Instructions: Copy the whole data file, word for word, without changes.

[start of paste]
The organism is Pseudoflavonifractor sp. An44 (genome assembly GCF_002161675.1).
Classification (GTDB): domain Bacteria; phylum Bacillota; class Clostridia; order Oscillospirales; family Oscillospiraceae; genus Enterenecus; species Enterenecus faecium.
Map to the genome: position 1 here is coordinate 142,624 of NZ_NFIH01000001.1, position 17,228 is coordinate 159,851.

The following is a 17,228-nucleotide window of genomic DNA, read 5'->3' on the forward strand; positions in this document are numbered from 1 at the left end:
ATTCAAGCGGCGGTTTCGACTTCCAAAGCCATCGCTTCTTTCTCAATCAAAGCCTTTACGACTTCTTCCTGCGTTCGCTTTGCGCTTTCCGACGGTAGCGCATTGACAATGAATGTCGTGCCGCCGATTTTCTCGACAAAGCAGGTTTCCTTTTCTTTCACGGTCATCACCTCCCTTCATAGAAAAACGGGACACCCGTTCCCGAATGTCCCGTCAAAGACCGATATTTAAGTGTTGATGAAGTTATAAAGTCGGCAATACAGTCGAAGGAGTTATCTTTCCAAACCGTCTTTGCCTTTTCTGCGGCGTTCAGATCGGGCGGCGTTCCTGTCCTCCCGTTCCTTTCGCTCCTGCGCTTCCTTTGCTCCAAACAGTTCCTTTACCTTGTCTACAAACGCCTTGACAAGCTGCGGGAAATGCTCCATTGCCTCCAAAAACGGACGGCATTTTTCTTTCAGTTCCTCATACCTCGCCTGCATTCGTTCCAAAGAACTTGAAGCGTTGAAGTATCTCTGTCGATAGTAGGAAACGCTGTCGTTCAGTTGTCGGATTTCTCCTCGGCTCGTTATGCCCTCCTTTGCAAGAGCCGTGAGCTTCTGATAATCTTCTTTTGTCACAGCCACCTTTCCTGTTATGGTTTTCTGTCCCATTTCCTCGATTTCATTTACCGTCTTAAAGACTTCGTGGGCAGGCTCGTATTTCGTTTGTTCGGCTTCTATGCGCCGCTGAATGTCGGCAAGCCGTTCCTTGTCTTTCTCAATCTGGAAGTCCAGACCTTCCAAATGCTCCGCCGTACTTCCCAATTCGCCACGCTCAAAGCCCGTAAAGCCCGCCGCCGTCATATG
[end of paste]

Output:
The organism is Pseudoflavonifractor sp. An44 (genome assembly GCF_002161675.1).
Classification (GTDB): domain Bacteria; phylum Bacillota; class Clostridia; order Oscillospirales; family Oscillospiraceae; genus Enterenecus; species Enterenecus faecium.
Map to the genome: position 1 here is coordinate 142,624 of NZ_NFIH01000001.1, position 17,228 is coordinate 159,851.

The following is a 17,228-nucleotide window of genomic DNA, read 5'->3' on the forward strand; positions in this document are numbered from 1 at the left end:
ATTCAAGCGGCGGTTTCGACTTCCAAAGCCATCGCTTCTTTCTCAATCAAAGCCTTTACGACTTCTTCCTGCGTTCGCTTTGCGCTTTCCGACGGTAGCGCATTGACAATGAATGTCGTGCCGCCGATTTTCTCGACAAAGCAGGTTTCCTTTTCTTTCACGGTCATCACCTCCCTTCATAGAAAAACGGGACACCCGTTCCCGAATGTCCCGTCAAAGACCGATATTTAAGTGTTGATGAAGTTATAAAGTCGGCAATACAGTCGAAGGAGTTATCTTTCCAAACCGTCTTTGCCTTTTCTGCGGCGTTCAGATCGGGCGGCGTTCCTGTCCTCCCGTTCCTTTCGCTCCTGCGCTTCCTTTGCTCCAAACAGTTCCTTTACCTTGTCTACAAACGCCTTGACAAGCTGCGGGAAATGCTCCATTGCCTCCAAAAACGGACGGCATTTTTCTTTCAGTTCCTCATACCTCGCCTGCATTCGTTCCAAAGAACTTGAAGCGTTGAAGTATCTCTGTCGATAGTAGGAAACGCTGTCGTTCAGTTGTCGGATTTCTCCTCGGCTCGTTATGCCCTCCTTTGCAAGAGCCGTGAGCTTCTGATAATCTTCTTTTGTCACAGCCACCTTTCCTGTTATGGTTTTCTGTCCCATTTCCTCGATTTCATTTACCGTCTTAAAGACTTCGTGGGCAGGCTCGTATTTCGTTTGTTCGGCTTCTATGCGCCGCTGAATGTCGGCAAGCCGTTCCTTGTCTTTCTCAATCTGGAAGTCCAGACCTTCCAAATGCTCCGCCGTACTTCCCAATTCGCCACGCTCAAAGCCCGTAAAGCCCGCCGCCGTCATATG